The concentration of 9 hormones and their metabolites was significantly higher in group III compared with group I and group II. When we compared group I with group II, only one metabolite pregnenolone sulfate, decreasing in group I, was significantly different. Progesterone is a steroid hormone produced initially in the corpus luteum and then in the placenta. Analogs of this hormone are widely used in the prevention of miscarriage and premature birth, although its mechanism of action is not entirely clear [40]. In our study, samples from group I were collected at about 30 weeks of pregnancy, from group II at approximately 32 weeks of pregnancy, and from group III at about 39 weeks of gestation. The higher concentration of hormone metabolites in group III may be due to the fact that the concentration of hormones depends on the week of pregnancy, not on the start of the labor. Similar results were presented in the work of Stamatelou et al. [41]. They demonstrated lower concentration of progesterone in the active phase of labor in patients giving birth prematurely when compared with patients giving birth on time. In this study, it was also shown that progesterone levels measured in patients from 28 to 34 weeks of gestation were lower in PTB patient group than in TD patient group. In another study conducted by López Bernal et al., they investigated differences in the production of progesterone, cortisol, and prostaglandin E in chorion and decidua cells collected from four groups of patients, following spontaneous labor at term, elective cesarean section at term, induced labor at term, and uncomplicated PTB [42]. In contrast to our study, where differences in the concentration of progesterone and cortisol levels between the groups were found in plasma, the above work showed no such differences among groups.

Metabolites, which correspond to bile acids, were significantly higher in groups I and II when compared with group III. In the metabolomic study performed by Menon et al., where amniotic fluid samples were searched, the higher concentration of bile acids was found in preterm labor and higher gestational age samples [17]. This is in contrast to our study where the concentration of bile acids was the highest in group II. In recent papers, the level of bile acids was measured mainly in the cholestasis. The cholestasis is the pathology of pregnancy, which occurs due to hypersensitivity to the hormones normally produced during pregnancy, and it increases the incidences of preterm birth and stillbirth [43].

Eleven metabolites from our study were not classified to any group. Most of them were not described in the previous studies about PTB.

In group Ia, higher level of anandamide was found when compared with group II. Anandamide is an organic chemical compound from the group of psychoactive cannabinoids found in living organisms. It was derived from arachidonic acid metabolism. In the study performed by Mitchell et al., amnion and choriodecidua tissues collected during term cesarean section, before the onset of labor, were stimulated by anandamide. It caused enhanced PGE2 production in amnion and chorion after stimulation [44]. These results combined with our results suggest the role of cannabinoids, such as anandamide in the start of labor.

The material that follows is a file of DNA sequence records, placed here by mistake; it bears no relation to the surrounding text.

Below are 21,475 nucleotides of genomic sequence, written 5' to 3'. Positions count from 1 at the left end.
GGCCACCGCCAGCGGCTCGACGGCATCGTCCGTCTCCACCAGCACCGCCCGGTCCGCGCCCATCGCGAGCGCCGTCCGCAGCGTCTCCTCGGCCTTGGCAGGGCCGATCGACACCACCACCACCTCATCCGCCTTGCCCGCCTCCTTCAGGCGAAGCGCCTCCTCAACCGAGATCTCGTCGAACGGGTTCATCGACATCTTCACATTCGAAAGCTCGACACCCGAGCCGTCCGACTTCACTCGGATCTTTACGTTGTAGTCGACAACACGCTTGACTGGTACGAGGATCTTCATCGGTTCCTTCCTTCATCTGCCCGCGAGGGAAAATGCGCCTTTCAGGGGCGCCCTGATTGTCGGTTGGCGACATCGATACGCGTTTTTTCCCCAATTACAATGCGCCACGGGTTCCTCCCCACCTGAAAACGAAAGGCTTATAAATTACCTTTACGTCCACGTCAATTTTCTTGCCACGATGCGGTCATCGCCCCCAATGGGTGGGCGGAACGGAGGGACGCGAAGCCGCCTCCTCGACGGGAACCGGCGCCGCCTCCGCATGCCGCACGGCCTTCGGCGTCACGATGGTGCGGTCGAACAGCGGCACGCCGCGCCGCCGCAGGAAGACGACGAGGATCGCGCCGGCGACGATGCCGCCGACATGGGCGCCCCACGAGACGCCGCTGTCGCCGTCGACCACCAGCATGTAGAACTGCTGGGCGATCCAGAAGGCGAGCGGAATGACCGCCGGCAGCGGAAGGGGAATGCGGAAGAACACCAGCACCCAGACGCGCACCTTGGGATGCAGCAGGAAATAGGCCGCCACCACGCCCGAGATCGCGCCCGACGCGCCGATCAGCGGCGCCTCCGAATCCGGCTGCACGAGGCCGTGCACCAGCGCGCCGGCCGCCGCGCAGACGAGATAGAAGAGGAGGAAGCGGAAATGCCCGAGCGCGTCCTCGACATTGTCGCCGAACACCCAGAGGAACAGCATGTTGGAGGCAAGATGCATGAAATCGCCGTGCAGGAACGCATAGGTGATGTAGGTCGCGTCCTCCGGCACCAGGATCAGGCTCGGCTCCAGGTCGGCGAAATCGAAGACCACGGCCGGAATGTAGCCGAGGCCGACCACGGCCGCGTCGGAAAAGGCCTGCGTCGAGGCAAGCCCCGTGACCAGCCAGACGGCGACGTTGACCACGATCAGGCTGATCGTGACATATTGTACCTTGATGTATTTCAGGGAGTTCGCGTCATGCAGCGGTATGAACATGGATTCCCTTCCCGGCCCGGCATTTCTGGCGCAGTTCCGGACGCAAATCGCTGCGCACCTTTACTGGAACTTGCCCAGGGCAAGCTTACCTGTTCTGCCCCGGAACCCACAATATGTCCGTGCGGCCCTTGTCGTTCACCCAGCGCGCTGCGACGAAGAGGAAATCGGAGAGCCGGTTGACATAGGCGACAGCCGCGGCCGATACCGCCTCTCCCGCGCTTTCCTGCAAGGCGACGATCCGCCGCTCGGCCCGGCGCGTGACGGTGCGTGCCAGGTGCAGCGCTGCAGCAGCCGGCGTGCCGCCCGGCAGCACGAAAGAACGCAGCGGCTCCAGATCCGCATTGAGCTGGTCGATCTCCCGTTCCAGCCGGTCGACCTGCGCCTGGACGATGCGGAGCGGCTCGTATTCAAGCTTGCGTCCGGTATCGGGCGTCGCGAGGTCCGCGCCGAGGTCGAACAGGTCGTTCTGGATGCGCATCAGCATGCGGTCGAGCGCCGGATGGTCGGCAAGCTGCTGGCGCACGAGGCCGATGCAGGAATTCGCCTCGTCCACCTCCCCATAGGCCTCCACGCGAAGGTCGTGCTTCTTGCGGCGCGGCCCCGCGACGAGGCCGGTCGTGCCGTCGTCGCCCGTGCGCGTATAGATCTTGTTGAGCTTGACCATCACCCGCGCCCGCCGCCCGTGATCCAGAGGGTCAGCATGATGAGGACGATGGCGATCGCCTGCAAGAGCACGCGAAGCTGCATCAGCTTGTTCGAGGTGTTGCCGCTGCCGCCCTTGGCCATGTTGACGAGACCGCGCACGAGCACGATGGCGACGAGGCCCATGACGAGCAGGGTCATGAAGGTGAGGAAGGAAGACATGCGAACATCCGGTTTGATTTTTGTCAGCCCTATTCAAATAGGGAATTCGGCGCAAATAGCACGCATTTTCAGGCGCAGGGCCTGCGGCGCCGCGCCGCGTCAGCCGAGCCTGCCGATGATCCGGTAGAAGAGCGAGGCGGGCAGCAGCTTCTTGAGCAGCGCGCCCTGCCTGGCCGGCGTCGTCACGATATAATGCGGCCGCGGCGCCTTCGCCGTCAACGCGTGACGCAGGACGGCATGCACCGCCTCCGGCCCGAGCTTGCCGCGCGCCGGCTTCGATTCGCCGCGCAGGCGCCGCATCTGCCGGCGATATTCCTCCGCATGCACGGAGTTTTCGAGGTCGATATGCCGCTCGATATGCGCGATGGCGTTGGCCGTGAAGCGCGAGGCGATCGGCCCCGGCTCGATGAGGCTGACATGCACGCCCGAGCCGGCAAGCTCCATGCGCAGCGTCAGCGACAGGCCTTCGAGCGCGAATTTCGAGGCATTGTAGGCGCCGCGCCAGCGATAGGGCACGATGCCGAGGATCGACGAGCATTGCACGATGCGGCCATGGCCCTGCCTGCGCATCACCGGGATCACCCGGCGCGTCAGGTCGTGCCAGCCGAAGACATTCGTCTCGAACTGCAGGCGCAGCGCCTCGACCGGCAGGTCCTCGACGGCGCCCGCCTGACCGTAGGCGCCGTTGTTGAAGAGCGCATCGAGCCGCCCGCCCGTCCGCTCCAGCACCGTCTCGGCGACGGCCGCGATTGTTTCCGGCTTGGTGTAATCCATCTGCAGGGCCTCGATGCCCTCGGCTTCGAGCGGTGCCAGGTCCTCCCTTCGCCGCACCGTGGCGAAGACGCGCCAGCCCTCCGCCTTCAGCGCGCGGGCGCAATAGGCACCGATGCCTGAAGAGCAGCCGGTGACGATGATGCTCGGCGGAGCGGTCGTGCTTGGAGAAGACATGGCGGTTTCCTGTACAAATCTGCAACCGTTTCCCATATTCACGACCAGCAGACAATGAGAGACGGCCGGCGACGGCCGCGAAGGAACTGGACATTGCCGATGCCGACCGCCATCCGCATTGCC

Recent metabolomic preterm birth studies, which were performed on different biological samples, indicated changes in patients’ metabolism; however, it was usually referred to other metabolites than those found in our study [4547]. All metabolomics give the basics for targeted research to identify specific substances. What is interesting is one of the researches using cervicovaginal fluid collected at 20 weeks of gestation for metabolomic study with the use of gas chromatography-mass spectrometry did not indicate changes in preterm birth [48]. It would be very valuable to perform a similar study in plasma or urine; the collection of which is noninvasive as well as the cervicovaginal fluid collection.

We searched all the patients, which took part in the study for the presence or absence of infection and clinical chorioamnionitis. Patients with clinical or laboratory signs of infection were excluded from the study. The limitation of our research is the lack of histopathological examination of the placenta, which could reveal latent infection.

The other weakness of the study was the lack of data about neonates after leaving the hospital. Therefore, we do not know whether other potential neonatal disease would not have affected the metabolic profile of patients with preterm birth in our study.

5. Conclusion

Our study revealed the changes in individual metabolites and metabolomic profiles between the studied groups. The future studies between patients in different weeks of pregnancy before the pathologies start to develop should be performed. It will demonstrate if the changes in metabolomic profiles depend on pathology of pregnancy or gestational age.

Conflicts of Interest

The authors submitted patent application in Polish Patent Office no. P.419784. The title of the patent application was “Use of Metabolites as Biomarkers for Identification of Preterm Labor and Method for Identification of Preterm Birth.” The authors declare that there are no other conflicts of interest regarding the publication of this paper.